Water is your most valuable resource in the short term, particularly if your pump cannot run because you did not have power, or the gasoline to run the generator. But lack of water is less of a problem in a snow storm because you have a whole world of water just outside your door. Snow can be easily melted in a pot on the wood stove, or several days after the storm, you could melt that snow down to water in front of a sunny window (if the storm had cleared but you still did not have power. One word of caution- don’t eat the snow without first thawing it, because eating snow will only dehydrate you more and burn extra calories, since it will require your body to expend more energy to heat your core after eating snow.
The only thing we would use batteries for was for something really important, like having an operational radio, so we could get information from the outside world, and to see how long we might be stuck where we are, and when the roads had been made safe to travel. These days you can buy a 12volt emergency battery (like a car battery) that is set up to be able to power and recharge devices like cell phones- which could be your lifeline, if someone needed medical assistance.
Other than being generally prepared as I mentioned above, here are a few tried and true tips and tricks that can help you survive, in the aftermath of a snow storm. Dress in Layers whether you are inside or out because you can always remove some layers if you are too warm. Try not to over-exert yourself, particularly to the point of sweating outdoors. Since the quickest way to get hypothermia is if you are wet, try to stay dry, and that includes not working up a sweat.
Drink plenty of fluids, you can lose a lot of bodily fluid in the cold do to simple respiration, so make sure you stay hydrated. The less you open your refrigerator door, the longer your food will stay cold. So minimize the number of times you open that door, and try to plan on getting a number of items out at once if you are preparing a meal, so that you can minimize the heat loss to the refrigerator. If your feet are cold, put on a hat. Your head makes up 10% of the surface area of your body, but you lose 25 percent of your heat from your head. So keeping your head warm, goes a long way to keeping the rest of your body warm too.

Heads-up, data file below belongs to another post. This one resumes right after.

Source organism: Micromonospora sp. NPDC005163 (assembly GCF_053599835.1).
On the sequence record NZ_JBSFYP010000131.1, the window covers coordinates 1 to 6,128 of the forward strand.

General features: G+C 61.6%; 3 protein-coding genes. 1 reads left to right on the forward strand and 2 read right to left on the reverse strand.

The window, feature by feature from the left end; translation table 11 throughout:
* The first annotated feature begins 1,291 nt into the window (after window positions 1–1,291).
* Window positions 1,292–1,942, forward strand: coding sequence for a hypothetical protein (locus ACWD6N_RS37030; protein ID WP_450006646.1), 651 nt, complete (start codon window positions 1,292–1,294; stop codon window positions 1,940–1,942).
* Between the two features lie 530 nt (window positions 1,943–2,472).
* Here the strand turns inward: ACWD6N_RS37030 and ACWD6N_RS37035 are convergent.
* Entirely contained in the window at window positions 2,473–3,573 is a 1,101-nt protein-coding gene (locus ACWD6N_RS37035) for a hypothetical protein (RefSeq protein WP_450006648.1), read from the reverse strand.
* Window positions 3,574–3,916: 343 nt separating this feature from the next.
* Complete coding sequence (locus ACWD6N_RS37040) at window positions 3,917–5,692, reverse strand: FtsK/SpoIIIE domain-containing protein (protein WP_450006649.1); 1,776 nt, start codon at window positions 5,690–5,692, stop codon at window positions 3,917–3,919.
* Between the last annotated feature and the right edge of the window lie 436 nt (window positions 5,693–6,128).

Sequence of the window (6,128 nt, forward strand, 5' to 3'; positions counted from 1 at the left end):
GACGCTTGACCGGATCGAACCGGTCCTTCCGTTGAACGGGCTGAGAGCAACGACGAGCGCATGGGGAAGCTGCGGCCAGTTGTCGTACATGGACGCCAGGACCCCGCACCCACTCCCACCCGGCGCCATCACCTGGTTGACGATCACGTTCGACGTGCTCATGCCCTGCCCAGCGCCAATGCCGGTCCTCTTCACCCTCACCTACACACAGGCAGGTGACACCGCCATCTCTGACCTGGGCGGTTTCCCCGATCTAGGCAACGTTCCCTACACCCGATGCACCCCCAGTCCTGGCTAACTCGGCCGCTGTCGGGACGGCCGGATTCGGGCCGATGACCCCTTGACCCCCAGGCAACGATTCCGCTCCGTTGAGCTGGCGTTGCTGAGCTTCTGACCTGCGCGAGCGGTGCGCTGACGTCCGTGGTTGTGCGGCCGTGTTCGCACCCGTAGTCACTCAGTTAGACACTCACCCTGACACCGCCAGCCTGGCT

The biggest cause of house fires after a big storm is because people use fire to heat their homes, cook their food, and light up the darkness. Since most people don’t use their fireplaces, wood stoves, candles and oil lamps on a regular basis, they are often careless or do stupid things that puts themselves and their families in more danger than they were without the fire.
When it is dark, go to bed. Do what the farmers used to do before they had electricity. When the sun goes down, so should you. You will stay warmer in bed, use less candles, which can keep you from having a house fire, you will use less wood in the wood stove, and you and your family will generally be better rested for what will often be harder days ahead of shoveling snow, cooking outdoors on your gas grill, and gathering wood for your fireplace.
Or you could just do what I do, and live a sustainable homesteading lifestyle in an energy efficient home now. Then you would already know how to heat and cook with wood, have plenty of food and water stored, and wouldn’t need to fight for that last box of Strawberry Pop Tarts at the grocery store.
Dr. Joe Alton, aka Dr. Bones, is an M.D. and fellow of the American College of Surgeons and the American College of OB/GYN. Dr. Alton is also a member of Mensa and collects 19th-century medical books to gain insight on off-grid medical strategies. Joe and Amy also recently created the Doom and Bloom Survival board game.
His wife, Amy Alton, A.R.N.P., aka Nurse Amy, is an Advanced Registered Nurse Practitioner. Together, they’re the authors of the number one Amazon bestseller in Survival Skills and Safety/First Aid, The Survival Medicine Handbook, highly-regarded keynote speakers, The Doom and Bloom Survival Medicine Hour podcast hosts, and YouTube channel presenters, as well as contributors to leading survival and homesteading magazines.
A major blizzard is set to hit the Northeast, and many will be at risk due to exposure. Many deaths due to cold-related issues (hypothermia) are avoidable, however, if simple precautions are taken.
In Your Home:
Many believe they’re safe in their homes, but the Red Cross recommends a plan of action to weather the storm:
- Running water in your home at a slow drip helps prevent pipes from freezing.
- Avoid using generators, grills, or camp stoves inside your home or garage to prevent the accumulation of deadly exhaust. Keep garage doors closed if there are water supply lines there.